In Mendocino, California, on the same grounds formerly occupied by Fetzer Vineyards, there is now a cannabis retreat institute called Flow Kana. Equipped with a processing plant to show visitors how fresh bud gets cured and ready for sale, as well as onsite workshops, yoga classes, and tours of nearby farms, Flow Kana prides itself on its transparent take on cannabis. The approach is much like that of quality vineyards with their wine, giving visitors an up-close look before product hits store shelves.
Mendocino is part of California’s Emerald Triangle, an area with redwoods, misty fog, rolling hills, and some 20,000 pot growers. It spans Mendocino as well as Humboldt and Trinity Counties, just north of Napa. And, like its wine-centric neighbors, the Emerald Triangle’s crops are garnering worldwide acclaim. Despite competition in Oregon and Colorado, California’s Emerald Triangle is the Napa of weed.
It’s no surprise that weed country and wine country are often one and the same. Much like fine wine, quality cannabis is judged according to the farmer’s relationship to the crop. Discerning consumers ask themselves if it’s sun-grown, pesticide-free, and environmentally sustainable.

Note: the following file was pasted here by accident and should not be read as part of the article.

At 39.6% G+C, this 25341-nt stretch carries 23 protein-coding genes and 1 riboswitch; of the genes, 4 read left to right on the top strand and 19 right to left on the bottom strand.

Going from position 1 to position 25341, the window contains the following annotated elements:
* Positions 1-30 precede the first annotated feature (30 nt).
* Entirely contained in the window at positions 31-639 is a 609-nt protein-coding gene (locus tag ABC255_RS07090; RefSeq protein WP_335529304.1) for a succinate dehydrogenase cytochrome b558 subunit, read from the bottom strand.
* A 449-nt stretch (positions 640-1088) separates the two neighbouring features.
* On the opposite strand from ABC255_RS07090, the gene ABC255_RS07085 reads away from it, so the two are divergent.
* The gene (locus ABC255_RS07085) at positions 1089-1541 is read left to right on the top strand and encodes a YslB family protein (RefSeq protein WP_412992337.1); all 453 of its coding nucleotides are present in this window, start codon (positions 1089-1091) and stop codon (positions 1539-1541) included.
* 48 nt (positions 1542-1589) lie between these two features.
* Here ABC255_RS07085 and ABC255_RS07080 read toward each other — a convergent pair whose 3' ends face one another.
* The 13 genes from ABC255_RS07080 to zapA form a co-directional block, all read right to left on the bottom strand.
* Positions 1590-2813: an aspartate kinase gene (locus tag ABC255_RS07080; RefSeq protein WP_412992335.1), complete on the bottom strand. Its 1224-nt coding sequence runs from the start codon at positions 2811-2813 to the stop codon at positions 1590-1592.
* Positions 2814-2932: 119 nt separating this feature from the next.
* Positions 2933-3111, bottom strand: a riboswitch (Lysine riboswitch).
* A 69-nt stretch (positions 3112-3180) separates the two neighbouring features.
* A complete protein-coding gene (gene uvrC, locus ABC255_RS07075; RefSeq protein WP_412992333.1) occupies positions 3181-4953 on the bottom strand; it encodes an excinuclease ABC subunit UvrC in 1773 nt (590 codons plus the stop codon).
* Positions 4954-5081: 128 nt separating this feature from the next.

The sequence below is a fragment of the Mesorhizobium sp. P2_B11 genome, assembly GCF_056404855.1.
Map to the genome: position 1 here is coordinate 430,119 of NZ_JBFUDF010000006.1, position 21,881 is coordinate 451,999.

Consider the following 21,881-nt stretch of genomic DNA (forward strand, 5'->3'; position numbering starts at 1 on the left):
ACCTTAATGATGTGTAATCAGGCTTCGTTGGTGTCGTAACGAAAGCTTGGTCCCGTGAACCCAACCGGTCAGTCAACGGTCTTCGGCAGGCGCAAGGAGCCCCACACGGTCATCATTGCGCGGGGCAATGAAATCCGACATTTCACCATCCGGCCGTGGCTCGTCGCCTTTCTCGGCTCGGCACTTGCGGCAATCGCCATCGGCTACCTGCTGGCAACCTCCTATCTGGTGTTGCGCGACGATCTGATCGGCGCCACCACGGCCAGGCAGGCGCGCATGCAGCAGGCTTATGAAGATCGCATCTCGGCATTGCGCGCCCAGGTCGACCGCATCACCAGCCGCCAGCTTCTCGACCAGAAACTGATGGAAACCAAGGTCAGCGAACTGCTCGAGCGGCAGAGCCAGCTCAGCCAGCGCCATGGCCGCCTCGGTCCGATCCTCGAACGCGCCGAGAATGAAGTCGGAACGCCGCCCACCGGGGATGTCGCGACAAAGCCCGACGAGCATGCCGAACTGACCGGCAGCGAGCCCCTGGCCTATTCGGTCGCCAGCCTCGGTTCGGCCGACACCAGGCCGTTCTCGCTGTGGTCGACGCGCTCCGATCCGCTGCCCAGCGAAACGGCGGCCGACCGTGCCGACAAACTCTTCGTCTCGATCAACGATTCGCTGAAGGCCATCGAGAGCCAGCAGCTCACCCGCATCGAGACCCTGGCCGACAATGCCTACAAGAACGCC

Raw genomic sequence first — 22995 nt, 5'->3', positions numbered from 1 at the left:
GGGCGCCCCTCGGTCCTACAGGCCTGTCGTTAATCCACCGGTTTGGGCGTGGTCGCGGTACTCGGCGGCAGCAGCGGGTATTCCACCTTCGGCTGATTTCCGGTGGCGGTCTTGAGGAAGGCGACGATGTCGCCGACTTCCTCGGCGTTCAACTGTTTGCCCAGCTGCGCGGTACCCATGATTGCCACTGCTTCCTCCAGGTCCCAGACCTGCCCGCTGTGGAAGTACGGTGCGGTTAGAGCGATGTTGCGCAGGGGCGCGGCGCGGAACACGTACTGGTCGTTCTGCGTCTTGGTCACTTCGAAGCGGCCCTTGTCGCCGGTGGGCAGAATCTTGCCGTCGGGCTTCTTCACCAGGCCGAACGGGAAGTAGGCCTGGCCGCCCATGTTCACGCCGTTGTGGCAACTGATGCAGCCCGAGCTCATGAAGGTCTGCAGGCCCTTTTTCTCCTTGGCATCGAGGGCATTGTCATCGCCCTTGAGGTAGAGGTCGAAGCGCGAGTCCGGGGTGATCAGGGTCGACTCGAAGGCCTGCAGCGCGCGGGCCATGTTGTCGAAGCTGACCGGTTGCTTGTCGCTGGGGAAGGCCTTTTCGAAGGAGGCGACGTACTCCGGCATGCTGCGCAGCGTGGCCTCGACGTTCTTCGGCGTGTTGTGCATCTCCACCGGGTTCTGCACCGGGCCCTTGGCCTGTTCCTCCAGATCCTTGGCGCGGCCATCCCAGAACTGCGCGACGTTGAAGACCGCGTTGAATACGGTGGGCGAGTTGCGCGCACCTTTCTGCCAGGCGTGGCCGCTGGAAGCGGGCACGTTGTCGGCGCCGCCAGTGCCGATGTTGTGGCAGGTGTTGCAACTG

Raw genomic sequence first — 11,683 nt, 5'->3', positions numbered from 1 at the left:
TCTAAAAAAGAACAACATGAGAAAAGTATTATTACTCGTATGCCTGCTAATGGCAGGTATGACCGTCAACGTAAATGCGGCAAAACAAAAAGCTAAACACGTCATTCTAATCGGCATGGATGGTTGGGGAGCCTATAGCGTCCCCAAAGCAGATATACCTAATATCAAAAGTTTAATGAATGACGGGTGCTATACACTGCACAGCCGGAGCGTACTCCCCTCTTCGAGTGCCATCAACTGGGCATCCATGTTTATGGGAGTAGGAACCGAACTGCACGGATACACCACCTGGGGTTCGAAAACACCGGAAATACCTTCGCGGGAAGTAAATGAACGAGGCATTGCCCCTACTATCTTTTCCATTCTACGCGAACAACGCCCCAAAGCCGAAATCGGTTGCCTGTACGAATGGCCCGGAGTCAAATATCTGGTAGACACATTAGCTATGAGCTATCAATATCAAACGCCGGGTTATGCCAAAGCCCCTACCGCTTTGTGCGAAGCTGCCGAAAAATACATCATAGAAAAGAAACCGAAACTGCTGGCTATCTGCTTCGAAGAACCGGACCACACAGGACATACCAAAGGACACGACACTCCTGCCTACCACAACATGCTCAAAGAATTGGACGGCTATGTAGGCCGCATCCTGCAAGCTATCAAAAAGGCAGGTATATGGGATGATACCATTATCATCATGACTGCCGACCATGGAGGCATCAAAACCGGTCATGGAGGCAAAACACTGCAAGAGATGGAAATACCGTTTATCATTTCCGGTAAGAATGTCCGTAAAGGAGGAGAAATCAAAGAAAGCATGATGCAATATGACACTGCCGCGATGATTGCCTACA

“The story behind why people are making their products is important,” Michael Katz, co-founder of the Emerald Exchange, says. Katz’s Emerald Exchange is a statewide cannabis farmers market, connecting growers and consumers across California.
“In California, it’s not just about [cannabis] consumption, it’s about the community that’s creating it, and the focus on the community in this very specific geographic region,” says Katz. “Nowhere else has the same kind of history and heritage.”
On small-batch family farms in the Emerald Triangle, cultivators have the wherewithal to give their plants the necessary attention to deem them world-class quality. Even well-esteemed cannabis growers abroad such as Yohai Golan-Gild, founder of Israel’s second-largest medical marijuana production facility, Better, borrowed some techniques from northern California.